Home > Journals > Minerva Pediatrica > Past Issues > Minerva Pediatrica 2006 December;58(6) > Minerva Pediatrica 2006 December;58(6):571-4


A Journal on Pediatrics, Neonatology, Adolescent Medicine,
Child and Adolescent Psychiatry

Indexed/Abstracted in: CAB, EMBASE, PubMed/MEDLINE, Science Citation Index Expanded (SciSearch), Scopus
Impact Factor 0,532




Minerva Pediatrica 2006 December;58(6):571-4

language: English

Successful desensitization of a case with desferrioxamine hypersensitivity

Gülen F. 1, Demir E. 1, Tanaç R. 1, Aydinok Y. 2, Gulen H. 3, Yenigün A. 1, Can D. 1

1 Division of Allergy , Department of Pediatrics Faculty of Medicine, Ege University, Izmir, Turkey
2 Division of Haematology Department of Pediatrics Faculty of Medicine, Ege University, Izmir, Turkey
3 Division of Hematology Department of Pediatrics, Faculty of Medicine Celal Bayar University Manisa, Turkey


Thalassaemia major is a severe chronic hemolytic disease, resulted with iron overload mainly due to regular blood transfusions. Iron overload may lead to serious organ toxicity and even fatal complications, if no iron excretion is achieved by a chelating agent. First introduced in 1976 as s.c. treatment for thalassaemia major, desferrioxamine (DFO) has substantially improved the life expectancy in the disease. While DFO can cause local allergic reactions including redness, itching, pain and lumps, on rare occasion anaphylactic reactions can occur. The mechanism of anaphylaxis like reactions is not well understood. In this case report, we presented a 10 years-old girl with thalassaemia major who had to stop DFO therapy after appearing of systemic allergic reactions with hypotension, tachycardia, pruritus and urticaria against this drug. Serum IgE level was normal, specific IgE and skin prick tests were negative. Intradermal test was resulted with positive reaction to DFO. The patient was hospitalized and desensitization protocol was initiated with rapid s.c. infusions per 15 min. The protocol was stopped at the 17th cycle because of local reaction reappeared. After that, DFO was further diluted and was restarted with lower dosage and longer infusion period. Then, DFO dosage was increased and the dilutions and infusion times were decreased gradually. By this desensitization programme, the patient would continue to use DFO chelation safely for 10 months.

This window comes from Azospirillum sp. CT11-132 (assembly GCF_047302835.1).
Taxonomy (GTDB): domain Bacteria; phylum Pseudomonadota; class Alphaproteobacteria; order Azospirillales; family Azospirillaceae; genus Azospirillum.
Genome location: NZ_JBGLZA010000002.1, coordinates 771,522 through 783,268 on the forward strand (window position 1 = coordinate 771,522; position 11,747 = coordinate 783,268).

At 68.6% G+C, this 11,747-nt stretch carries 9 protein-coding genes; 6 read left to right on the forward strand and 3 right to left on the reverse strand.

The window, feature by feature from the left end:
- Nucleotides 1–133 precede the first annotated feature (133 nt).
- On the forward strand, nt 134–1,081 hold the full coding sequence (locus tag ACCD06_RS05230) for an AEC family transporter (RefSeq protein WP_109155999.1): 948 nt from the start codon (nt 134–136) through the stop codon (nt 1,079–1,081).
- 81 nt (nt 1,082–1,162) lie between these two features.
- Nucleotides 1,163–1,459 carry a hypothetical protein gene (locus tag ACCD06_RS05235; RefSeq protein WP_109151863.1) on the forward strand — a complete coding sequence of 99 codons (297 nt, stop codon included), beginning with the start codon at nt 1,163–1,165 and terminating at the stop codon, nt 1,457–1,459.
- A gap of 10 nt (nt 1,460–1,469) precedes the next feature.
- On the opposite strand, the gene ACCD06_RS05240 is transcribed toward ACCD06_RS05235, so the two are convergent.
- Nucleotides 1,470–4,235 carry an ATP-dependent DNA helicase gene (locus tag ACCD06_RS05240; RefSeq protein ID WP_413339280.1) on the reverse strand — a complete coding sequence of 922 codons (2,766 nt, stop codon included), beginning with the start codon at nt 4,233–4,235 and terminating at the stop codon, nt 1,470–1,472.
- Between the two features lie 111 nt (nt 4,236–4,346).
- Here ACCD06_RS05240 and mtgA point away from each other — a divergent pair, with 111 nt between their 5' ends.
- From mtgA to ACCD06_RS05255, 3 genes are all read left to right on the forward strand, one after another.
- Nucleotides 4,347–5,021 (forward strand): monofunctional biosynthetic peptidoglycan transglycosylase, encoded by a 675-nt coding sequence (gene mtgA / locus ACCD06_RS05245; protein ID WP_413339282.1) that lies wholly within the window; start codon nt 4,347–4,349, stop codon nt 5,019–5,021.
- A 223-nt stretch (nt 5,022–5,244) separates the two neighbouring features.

top of page